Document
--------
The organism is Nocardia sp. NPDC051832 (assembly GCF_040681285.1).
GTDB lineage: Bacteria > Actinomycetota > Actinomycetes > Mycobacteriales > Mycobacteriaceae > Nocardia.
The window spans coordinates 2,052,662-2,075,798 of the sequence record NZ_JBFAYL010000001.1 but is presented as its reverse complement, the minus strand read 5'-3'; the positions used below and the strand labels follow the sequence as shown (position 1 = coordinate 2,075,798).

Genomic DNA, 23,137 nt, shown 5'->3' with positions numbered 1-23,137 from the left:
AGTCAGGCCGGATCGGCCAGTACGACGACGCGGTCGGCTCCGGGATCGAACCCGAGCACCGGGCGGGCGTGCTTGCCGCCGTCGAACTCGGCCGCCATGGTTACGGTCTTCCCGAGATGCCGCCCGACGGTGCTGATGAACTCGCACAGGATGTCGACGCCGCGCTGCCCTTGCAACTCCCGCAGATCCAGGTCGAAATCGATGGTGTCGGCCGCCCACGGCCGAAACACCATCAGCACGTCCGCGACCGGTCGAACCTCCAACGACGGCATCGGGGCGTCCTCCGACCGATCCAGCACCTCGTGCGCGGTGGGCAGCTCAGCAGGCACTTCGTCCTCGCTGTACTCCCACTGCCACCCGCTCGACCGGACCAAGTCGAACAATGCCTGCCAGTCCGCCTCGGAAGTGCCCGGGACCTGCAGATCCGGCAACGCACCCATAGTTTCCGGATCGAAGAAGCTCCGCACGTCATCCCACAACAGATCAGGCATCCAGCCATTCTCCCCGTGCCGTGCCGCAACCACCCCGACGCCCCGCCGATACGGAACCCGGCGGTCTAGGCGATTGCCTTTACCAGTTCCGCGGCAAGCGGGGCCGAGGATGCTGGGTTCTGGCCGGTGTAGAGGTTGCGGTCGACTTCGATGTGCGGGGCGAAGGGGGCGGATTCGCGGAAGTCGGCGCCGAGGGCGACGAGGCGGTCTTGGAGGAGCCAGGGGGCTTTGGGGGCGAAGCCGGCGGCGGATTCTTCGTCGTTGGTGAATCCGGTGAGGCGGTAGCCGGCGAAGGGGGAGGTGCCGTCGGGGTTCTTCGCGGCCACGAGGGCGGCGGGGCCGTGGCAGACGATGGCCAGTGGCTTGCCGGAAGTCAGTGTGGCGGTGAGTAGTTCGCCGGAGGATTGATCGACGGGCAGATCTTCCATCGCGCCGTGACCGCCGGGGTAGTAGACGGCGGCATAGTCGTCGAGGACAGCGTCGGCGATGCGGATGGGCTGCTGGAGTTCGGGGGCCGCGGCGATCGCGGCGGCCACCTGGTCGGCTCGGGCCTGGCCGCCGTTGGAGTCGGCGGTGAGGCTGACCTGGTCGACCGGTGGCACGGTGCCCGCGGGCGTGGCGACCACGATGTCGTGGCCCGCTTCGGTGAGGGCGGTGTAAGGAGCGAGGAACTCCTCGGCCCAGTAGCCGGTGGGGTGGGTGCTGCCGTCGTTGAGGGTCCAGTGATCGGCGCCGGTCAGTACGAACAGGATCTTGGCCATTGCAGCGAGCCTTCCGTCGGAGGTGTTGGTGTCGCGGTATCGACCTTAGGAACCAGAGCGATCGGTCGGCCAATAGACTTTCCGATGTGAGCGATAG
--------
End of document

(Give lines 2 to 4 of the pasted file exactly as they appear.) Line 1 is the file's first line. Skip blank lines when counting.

GTDB lineage: Bacteria > Actinomycetota > Actinomycetes > Mycobacteriales > Mycobacteriaceae > Nocardia.
The window spans coordinates 2,052,662-2,075,798 of the sequence record NZ_JBFAYL010000001.1 but is presented as its reverse complement, the minus strand read 5'-3'; the positions used below and the strand labels follow the sequence as shown (position 1 = coordinate 2,075,798).

Genomic DNA, 23,137 nt, shown 5'->3' with positions numbered 1-23,137 from the left: